Next up, let's talk about Joe's Edan sweater. I have really put in a lot of work on this, and I'm not sure it's finished with me yet. As you know, he wanted me to modify this sweater by adding a hood. I've never made a hood before, so I did some reading up about it. There seem to be a few different ways to make hoods. I read a lot of patterns, none perfect, but all offering something. So eventually I settled on following these instructions I'd found somewhere, which said 'pick up stitches around the neckline, but cast off 16 sts at the centre front. That sounded reasonable to me so that's what I did. Then I knit straight upwards, for several inches, until I realised that the hood I was making was much too small because I had not allowed any room for the curve of the head. I tried it on Joe. The hood was ridiculously small. Joe was not pleased, and showed me various hooded garments with large hoods. I frogged it back to the neckline and tried again. I had another look at hood patterns. I found one in Debbie Stoller's "Son of Stitch & Bitch" that showed a baseball-type sweater with quite a large hood on. I followed the instructions and knit for bloody hours and hours and hours until I'd increased where appropriate, and the hood measured 16" from the start of the neckline. Then I did a three needle bindoff. Then I had Joe try it on. OMG. I don't know what to think. I think it is too large. Way too large. And there is a massive point at the back (why don't hood patterns tell you to decrease to mirror the increase shaping at the back of the head?). Also, because the thing is so large, it's quite heavy, and it hangs heavily at the back, pulling on the neckline. Which might be okay if I'd thought to do one of those crosses-in-front necklines, but no, I cast off 16sts in front to make a face opening and it looks - weird. Am I going to have to frog this damn hood and knit it a third time in a smaller size? I don't know. Also not helping: the knitting is unblocked so edges are curling everywhere and I can't see how large things are relative to each other. So I'm going to set in sleeves, sew side seams, and weave in all the ends except the ones connected to the hood, and then block it. And then I'll have Joe try it on again and find out if it is really okay or if I have weeks more knitting in front of me. Wish me luck.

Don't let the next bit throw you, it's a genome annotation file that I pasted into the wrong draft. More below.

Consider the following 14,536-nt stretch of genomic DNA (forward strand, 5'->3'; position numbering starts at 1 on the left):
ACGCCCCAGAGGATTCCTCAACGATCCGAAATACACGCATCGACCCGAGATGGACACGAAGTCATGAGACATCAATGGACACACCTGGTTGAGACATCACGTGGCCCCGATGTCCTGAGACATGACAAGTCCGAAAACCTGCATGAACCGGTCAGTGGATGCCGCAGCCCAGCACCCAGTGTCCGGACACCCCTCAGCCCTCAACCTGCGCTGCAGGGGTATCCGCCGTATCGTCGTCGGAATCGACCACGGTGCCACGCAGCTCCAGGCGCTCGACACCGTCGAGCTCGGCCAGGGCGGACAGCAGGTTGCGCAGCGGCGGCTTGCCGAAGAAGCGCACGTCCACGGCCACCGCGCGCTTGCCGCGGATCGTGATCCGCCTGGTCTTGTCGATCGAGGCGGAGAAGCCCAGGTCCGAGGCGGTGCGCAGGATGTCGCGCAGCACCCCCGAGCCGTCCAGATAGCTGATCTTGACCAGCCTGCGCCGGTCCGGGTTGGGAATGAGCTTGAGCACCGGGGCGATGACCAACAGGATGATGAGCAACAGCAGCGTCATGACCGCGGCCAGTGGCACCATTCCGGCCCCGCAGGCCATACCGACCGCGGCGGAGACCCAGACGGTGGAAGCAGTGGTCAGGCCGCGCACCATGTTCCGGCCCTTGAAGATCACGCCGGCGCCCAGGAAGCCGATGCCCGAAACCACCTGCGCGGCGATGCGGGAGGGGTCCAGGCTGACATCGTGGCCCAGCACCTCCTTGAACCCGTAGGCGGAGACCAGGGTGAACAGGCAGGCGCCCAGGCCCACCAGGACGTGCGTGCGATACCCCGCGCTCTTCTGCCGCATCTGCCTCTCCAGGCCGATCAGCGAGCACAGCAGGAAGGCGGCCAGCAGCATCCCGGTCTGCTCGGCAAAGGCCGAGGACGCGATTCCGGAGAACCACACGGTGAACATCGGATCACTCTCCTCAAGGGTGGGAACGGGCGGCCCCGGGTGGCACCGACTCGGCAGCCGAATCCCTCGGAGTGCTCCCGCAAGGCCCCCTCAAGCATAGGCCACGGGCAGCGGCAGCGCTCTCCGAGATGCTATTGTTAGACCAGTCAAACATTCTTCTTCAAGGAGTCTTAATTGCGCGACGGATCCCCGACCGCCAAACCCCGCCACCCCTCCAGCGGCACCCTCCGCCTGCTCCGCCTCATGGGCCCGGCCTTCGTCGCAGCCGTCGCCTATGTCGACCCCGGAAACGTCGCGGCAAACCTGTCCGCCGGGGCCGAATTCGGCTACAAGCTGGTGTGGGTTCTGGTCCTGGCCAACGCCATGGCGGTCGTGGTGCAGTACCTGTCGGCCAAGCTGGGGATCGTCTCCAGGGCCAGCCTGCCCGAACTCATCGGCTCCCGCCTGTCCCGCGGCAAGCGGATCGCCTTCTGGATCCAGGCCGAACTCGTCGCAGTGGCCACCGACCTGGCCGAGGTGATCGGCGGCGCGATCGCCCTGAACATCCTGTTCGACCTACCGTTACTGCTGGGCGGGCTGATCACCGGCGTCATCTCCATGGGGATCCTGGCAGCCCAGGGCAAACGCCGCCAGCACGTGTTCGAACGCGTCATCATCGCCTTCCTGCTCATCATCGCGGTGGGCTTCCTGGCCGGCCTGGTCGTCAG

Finally, as you know, I like to tempt myself with new projects when I am labouring to complete something. Look at this spectacularly sexy top by Kim Hargreaves. Isn't that beautiful? I want to make it. Matter of fact, I want to make it in every colour, but I'll start with the one you see here (that's RYC Cashsoft 4ply in rose pink, and Rowan Kidsilk Haze in pearl). Why I didn't buy a kit, I don't know. I could have got buttons as part of the kit and now I have to buy them separately. Note to self: in future, get kit. But perhaps looking around for nice buttons will be fun, and it will take me a good long time to finish, in any case. I love this top so much. I don't usually like frills (at ALL) but this won my heart because of the gorgeous curvy fit and the unreasonably deep button placket. Why is it necessary to be able to unbutton this very busty top nearly to the waist? Just for fun, that's why. Va-va-voom.